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Gun control activists pressure POTUS to act on anniversary of Parkland shooting

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Today marks the fourth anniversary of the mass shooting at Marjory Stoneman Douglas High School in Parkland, Florida that claimed the lives of 17 students and staff and injured 17 others. But with little ground gained on getting guns off the streets since the attack, survivors and activists are calling upon President Joe Biden to command change.

Biden issued a statement on Monday commemorating the deadliest school massacre in American history:

My Administration stands with those working to end this epidemic of gun violence. I have put forward a comprehensive plan to reduce gun crime that includes curbing the proliferation of ‘ghost’ guns, cracking down on gun dealers who willfully violate the law, issuing model extreme risk protection order legislation for states, and promoting safe firearm storage, among other efforts. The Department of Justice is also helping more cities adopt smart law enforcement models like the one I recently saw in New York City, in which federal, state, and local law enforcement work together to share intelligence and remove shooters from our streets.


I’ve asked Congress to pass a budget that provides an additional half billion dollars for proven strategies we know reduce violent crime — accountable community policing and community violence interventions. I have also requested increased funding for the Bureau of Alcohol, Tobacco, Firearms and Explosives and the U.S. Marshals. And Congress must do much more — beginning with requiring background checks on all gun sales, banning assault weapons and high-capacity magazines, and eliminating immunity for gun manufacturers.

Biden also famously pledged during the 2020 presidential campaign to take on the now-bankrupt National Rifle Association along with the nation’s gigantic firearm lobby.

“I’m the only guy that’s beaten the gun manufacturers. I’m the only guy that’s beaten the NRA nationally and I did it twice. And gun manufacturers, I’m coming for you. Period,” Biden said during a town hall hosted by CNN.

On Monday, however, CNN’s Brianna Keilar pointed out to March for our Lives founder and Parkland survivor David Hogg that Biden has not yet fulfilled his promise to curb gun violence.

“He hasn’t come for them, David. What’s your reaction?” the New Day co-host asked Hogg.

“I’m disappointed. And frankly, if I could say one thing to the president, it’s that we need you to go out and act right now before the next Parkland happens. Because there are things that you can do right now to help prevent it that you have not done,” Hogg replied. “We need you to make good on your promises because kids are dying.”

Hogg’s organization is planning a rally outside of the White House with Guns Down America and Change the Ref where the groups hope to grab the attention of the public as well as the president, in whom Hogg has expressed palpable disappointment.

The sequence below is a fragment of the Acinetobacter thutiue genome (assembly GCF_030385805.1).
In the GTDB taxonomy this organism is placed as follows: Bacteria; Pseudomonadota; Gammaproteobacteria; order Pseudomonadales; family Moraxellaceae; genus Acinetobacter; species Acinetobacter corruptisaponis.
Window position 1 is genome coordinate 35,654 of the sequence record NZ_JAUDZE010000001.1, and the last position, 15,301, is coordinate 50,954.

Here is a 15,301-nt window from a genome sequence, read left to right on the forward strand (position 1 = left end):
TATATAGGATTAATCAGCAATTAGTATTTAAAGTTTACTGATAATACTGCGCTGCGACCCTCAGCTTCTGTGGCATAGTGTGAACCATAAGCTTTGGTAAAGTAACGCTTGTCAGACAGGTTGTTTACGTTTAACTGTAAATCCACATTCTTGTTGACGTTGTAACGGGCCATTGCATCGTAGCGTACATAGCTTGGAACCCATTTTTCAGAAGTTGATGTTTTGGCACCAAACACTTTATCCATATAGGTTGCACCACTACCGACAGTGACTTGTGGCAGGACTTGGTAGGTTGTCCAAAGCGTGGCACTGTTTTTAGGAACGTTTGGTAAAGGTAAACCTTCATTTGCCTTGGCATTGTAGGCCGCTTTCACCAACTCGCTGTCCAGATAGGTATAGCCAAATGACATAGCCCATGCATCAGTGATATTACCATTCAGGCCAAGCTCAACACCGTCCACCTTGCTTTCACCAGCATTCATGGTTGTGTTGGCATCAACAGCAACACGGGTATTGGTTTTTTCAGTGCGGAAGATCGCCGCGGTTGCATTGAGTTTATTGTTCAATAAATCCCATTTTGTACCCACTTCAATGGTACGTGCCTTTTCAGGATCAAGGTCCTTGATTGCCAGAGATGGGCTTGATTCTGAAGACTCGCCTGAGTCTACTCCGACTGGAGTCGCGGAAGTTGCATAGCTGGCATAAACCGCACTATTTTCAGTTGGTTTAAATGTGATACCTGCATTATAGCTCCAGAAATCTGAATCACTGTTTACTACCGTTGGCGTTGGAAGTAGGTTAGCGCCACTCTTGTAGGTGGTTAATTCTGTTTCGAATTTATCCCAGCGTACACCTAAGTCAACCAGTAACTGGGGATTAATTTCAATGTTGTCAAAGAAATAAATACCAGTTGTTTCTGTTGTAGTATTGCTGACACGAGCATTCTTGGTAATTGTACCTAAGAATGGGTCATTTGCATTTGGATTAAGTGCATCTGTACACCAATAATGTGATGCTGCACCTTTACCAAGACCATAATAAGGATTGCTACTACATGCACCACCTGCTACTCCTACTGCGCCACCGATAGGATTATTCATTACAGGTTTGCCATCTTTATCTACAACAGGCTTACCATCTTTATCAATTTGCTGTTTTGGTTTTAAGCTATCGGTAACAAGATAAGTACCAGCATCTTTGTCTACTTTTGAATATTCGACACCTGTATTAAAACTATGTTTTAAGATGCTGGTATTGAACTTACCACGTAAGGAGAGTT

“Biden has been a friend but not a leader,” Hogg said of Biden on CNN. “He’s made small steps but it’s not enough. The President hasn’t been receptive to our demands. We expected this from [former President Donald] Trump, but we’re shocked that it’s coming from Biden.”


The activists want Biden to “establish a national office of gun violence prevention,” further “invest in community violence intervention programs,” “hold the gun industry accountable” and “use the presidential bully pulpit” to give the issue of gun violence the scrutiny that they believe it deserves, CNN reported.

“We need to show Biden that over the past four years we have showed up. The movement helped elect the most pro-gun violence prevention President. He’s already acted on this in the past, and he needs to do it as president,” Hogg added.

Igor Volsky, the founder of Guns Down America, echoed Hogg’s frustrations with Biden’s inaction on guns.

“We’re not asking for magical things. This is the bare minimum for what a champion of gun violence prevention should be doing, and thus far the President hasn’t,” Volsky told CNN. “It’s been incredibly frustrating and frankly angering that as we see gun sales skyrocket, as we see gun homicides skyrocket, as we see a dramatic increase in the threat of political violence in this country and mass shootings, that this President has yet to issue a truly comprehensive plan of action.”

Volsky also explained that the public needs to prod their elected officials into paying necessary heed to the politically volatile issue.

“The missing ingredient is public pressure, and that’s the gap this campaign is trying to fill,” Volsky said. “The significant increase in gun violence over the last couple of years is simply too hard to ignore and, I do believe the President when he says and when he said that this issue is a priority for him. And so if you’re able to organize enough public pressure to get him to understand that there’s actually a political cost to ignoring the promises he made, then you can get the President to move.”

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